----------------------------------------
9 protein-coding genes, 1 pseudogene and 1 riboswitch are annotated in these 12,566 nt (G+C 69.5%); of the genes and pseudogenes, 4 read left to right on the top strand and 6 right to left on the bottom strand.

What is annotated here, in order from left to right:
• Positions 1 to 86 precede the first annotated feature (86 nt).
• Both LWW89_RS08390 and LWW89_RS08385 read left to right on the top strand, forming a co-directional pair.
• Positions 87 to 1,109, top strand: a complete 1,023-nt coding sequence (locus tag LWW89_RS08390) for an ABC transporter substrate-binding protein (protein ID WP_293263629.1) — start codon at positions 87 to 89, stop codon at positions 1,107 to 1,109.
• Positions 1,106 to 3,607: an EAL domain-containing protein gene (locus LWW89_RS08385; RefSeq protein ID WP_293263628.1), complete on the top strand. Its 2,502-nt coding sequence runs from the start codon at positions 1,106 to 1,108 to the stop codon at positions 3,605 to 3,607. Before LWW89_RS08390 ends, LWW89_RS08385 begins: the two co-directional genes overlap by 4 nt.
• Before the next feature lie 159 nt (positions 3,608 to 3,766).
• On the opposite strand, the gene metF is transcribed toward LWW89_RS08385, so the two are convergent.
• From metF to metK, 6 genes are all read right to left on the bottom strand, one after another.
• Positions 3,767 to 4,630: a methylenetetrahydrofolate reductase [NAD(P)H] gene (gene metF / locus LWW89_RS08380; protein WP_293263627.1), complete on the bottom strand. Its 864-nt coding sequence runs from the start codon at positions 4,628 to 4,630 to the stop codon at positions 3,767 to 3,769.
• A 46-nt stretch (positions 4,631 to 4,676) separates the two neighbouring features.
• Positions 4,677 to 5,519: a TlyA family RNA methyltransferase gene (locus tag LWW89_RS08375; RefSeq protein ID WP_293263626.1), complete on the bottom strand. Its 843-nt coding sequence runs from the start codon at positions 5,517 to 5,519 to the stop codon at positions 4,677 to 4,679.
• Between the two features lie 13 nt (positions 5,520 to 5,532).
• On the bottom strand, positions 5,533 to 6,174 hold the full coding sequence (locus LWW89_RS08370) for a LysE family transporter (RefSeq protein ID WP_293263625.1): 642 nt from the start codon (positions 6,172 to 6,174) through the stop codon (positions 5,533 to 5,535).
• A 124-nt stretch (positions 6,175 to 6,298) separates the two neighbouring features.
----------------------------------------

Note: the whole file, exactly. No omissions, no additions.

9 protein-coding genes, 1 pseudogene and 1 riboswitch are annotated in these 12,566 nt (G+C 69.5%); of the genes and pseudogenes, 4 read left to right on the top strand and 6 right to left on the bottom strand.

What is annotated here, in order from left to right:
• Positions 1 to 86 precede the first annotated feature (86 nt).
• Both LWW89_RS08390 and LWW89_RS08385 read left to right on the top strand, forming a co-directional pair.
• Positions 87 to 1,109, top strand: a complete 1,023-nt coding sequence (locus tag LWW89_RS08390) for an ABC transporter substrate-binding protein (protein ID WP_293263629.1) — start codon at positions 87 to 89, stop codon at positions 1,107 to 1,109.
• Positions 1,106 to 3,607: an EAL domain-containing protein gene (locus LWW89_RS08385; RefSeq protein ID WP_293263628.1), complete on the top strand. Its 2,502-nt coding sequence runs from the start codon at positions 1,106 to 1,108 to the stop codon at positions 3,605 to 3,607. Before LWW89_RS08390 ends, LWW89_RS08385 begins: the two co-directional genes overlap by 4 nt.
• Before the next feature lie 159 nt (positions 3,608 to 3,766).
• On the opposite strand, the gene metF is transcribed toward LWW89_RS08385, so the two are convergent.
• From metF to metK, 6 genes are all read right to left on the bottom strand, one after another.
• Positions 3,767 to 4,630: a methylenetetrahydrofolate reductase [NAD(P)H] gene (gene metF / locus LWW89_RS08380; protein WP_293263627.1), complete on the bottom strand. Its 864-nt coding sequence runs from the start codon at positions 4,628 to 4,630 to the stop codon at positions 3,767 to 3,769.
• A 46-nt stretch (positions 4,631 to 4,676) separates the two neighbouring features.
• Positions 4,677 to 5,519: a TlyA family RNA methyltransferase gene (locus tag LWW89_RS08375; RefSeq protein ID WP_293263626.1), complete on the bottom strand. Its 843-nt coding sequence runs from the start codon at positions 5,517 to 5,519 to the stop codon at positions 4,677 to 4,679.
• Between the two features lie 13 nt (positions 5,520 to 5,532).
• On the bottom strand, positions 5,533 to 6,174 hold the full coding sequence (locus LWW89_RS08370) for a LysE family transporter (RefSeq protein ID WP_293263625.1): 642 nt from the start codon (positions 6,172 to 6,174) through the stop codon (positions 5,533 to 5,535).
• A 124-nt stretch (positions 6,175 to 6,298) separates the two neighbouring features.